The Tet Offensive

By Marc Jason Gilbert; William Head | Go to book overview

6
The Tet Offensive and Its Aftermath

Ngo Vinh Long


INTRODUCTION: BACKGROUND AND MOTIVATION

By 1967 the American "war of attrition" and its "pacification program" had failed in Vietnam, allowing the National Liberation Front (NLF) to control most of the countryside in South Vietnam. Confronted by the deteriorating situation in the South, the United States intensified its air campaign against North Vietnam to unprecedented levels. Throughout 1967, the United States hoped that the bombing would persuade the North to end NLF attacks in exchange for a bombing halt. It was under these circumstances, in October, that the Central Committee of the Democratic Republic of Vietnam (DRV) decided to carry out a series of widespread offensive operations against urban centers in South Vietnam. The NLF leaders wanted to remind U.S. leaders that their main enemy was in the South and not in the North. They also hoped that these operations would convince the United States to end the bombing of the North and begin negotiations.

The attacks began during the Vietnamese New Year in 1968, and thus were labeled the "Tet Offensive" in the West. The offensive was composed of three phases, lasting until October of that year. During the first phase, which lasted from the end of January to the beginning of March, the NLF strike force achieved dramatic gains while receiving relatively light casualties. In my opinion, at this point the attacks should have been broken off, with military forces retreating into the countryside to consolidate their gains in newly liberated areas. Instead, Politburo members decided to mount the second and third phases of the offensive. As a result, the revolutionary units were left too long in forward positions around the urban

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The Tet Offensive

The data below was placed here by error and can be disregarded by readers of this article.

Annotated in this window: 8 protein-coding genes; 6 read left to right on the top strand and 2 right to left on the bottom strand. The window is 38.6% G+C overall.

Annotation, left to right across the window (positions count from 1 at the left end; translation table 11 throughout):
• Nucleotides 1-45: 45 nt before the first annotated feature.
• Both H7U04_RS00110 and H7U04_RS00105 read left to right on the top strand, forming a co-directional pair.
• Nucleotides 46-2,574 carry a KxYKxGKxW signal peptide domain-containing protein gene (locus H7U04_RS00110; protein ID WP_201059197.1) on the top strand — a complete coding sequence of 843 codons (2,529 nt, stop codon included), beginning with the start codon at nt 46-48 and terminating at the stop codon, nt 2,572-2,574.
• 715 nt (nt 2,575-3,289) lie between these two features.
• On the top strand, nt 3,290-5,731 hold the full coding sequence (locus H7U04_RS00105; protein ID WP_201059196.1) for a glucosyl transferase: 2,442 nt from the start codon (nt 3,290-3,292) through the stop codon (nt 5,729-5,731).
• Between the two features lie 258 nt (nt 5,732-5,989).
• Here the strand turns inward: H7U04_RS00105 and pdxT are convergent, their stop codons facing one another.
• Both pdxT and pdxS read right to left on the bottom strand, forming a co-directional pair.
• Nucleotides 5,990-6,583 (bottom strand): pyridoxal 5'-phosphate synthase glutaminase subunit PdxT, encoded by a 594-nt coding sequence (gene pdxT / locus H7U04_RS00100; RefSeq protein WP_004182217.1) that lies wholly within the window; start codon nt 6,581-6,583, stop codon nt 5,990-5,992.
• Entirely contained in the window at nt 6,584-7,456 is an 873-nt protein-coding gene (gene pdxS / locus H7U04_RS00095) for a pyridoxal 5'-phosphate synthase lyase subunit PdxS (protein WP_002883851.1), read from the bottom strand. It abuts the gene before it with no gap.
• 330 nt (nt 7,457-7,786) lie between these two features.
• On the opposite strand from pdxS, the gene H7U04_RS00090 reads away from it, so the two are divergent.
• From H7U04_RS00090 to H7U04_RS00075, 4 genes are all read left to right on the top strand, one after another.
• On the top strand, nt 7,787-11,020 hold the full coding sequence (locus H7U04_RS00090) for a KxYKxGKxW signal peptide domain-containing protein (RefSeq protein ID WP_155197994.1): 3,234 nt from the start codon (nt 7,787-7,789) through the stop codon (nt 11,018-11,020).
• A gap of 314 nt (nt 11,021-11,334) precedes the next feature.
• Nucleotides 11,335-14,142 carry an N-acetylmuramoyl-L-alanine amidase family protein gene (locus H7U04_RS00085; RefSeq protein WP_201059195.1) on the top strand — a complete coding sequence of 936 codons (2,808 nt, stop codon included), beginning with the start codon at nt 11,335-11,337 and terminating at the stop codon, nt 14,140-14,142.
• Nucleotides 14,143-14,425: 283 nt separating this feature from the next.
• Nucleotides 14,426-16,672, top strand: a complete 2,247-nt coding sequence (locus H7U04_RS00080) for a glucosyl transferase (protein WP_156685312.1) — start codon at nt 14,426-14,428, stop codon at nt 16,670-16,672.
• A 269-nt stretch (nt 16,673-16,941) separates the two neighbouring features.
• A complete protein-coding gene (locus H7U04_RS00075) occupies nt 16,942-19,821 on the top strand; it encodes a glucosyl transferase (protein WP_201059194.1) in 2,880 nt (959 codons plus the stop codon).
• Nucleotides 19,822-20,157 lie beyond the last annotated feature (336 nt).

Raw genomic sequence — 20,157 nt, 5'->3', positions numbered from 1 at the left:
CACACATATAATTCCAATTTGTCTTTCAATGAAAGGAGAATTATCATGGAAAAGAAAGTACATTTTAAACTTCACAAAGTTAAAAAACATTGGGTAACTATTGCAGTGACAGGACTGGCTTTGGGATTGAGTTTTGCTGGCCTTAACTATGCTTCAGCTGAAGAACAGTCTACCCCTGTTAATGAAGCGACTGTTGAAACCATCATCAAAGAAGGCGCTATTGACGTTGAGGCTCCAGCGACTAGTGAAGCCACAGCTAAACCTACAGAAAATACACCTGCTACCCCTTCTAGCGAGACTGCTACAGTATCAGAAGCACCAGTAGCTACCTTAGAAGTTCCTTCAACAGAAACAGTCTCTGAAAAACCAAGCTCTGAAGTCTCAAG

Table of contents

Table of contents

  • Title Page iii
  • Contents vii
  • Abbreviations and Acronyms ix
  • Preface xiii
  • 1: Introduction 1
  • Notes 15
  • 2 - The Tet Offensive 17
  • Notes 43
  • 3 - The Tet Offensive and Sino-Vietnamese Relations 45
  • Notes 59
  • 4 - The Nlf and the Tet Offensive 63
  • Notes 69
  • 5 - Giap and Tet Mau Than 1968: The Year of the Monkey 73
  • Notes 85
  • 6 - The Tet Offensive and Its Aftermath 89
  • Notes 119
  • 7 - My Recollections of the Tet Offensive 125
  • Notes 134
  • 8 - The Tet Offensive and Middletown: A Study in Contradiction 135
  • Notes 141
  • 9 - The Warning That Left Something to Chance: Intelligence at Tet 143
  • Notes 163
  • 10 - Don't Bother Me with the Facts; I've Made Up My Mind: The Tet Offensive in The Context of Intelligence and U.S. Strategy 167
  • Notes 179
  • 11 - Tet Beyond the Wire: TCK/TKN, the General Offensive/General Uprising 181
  • Notes 189
  • 12 - The Battle of Khe Sanh, 1968 191
  • Notes 210
  • 13 - President Johnson and the Decision To Curtail Rolling Thunder 215
  • Notes 228
  • 14 - The Myth of Tet: American Failure and The Politics of War 231
  • Notes 249
  • Selected Bibliography 259
  • Index 269
  • About the Authors and Editors 283
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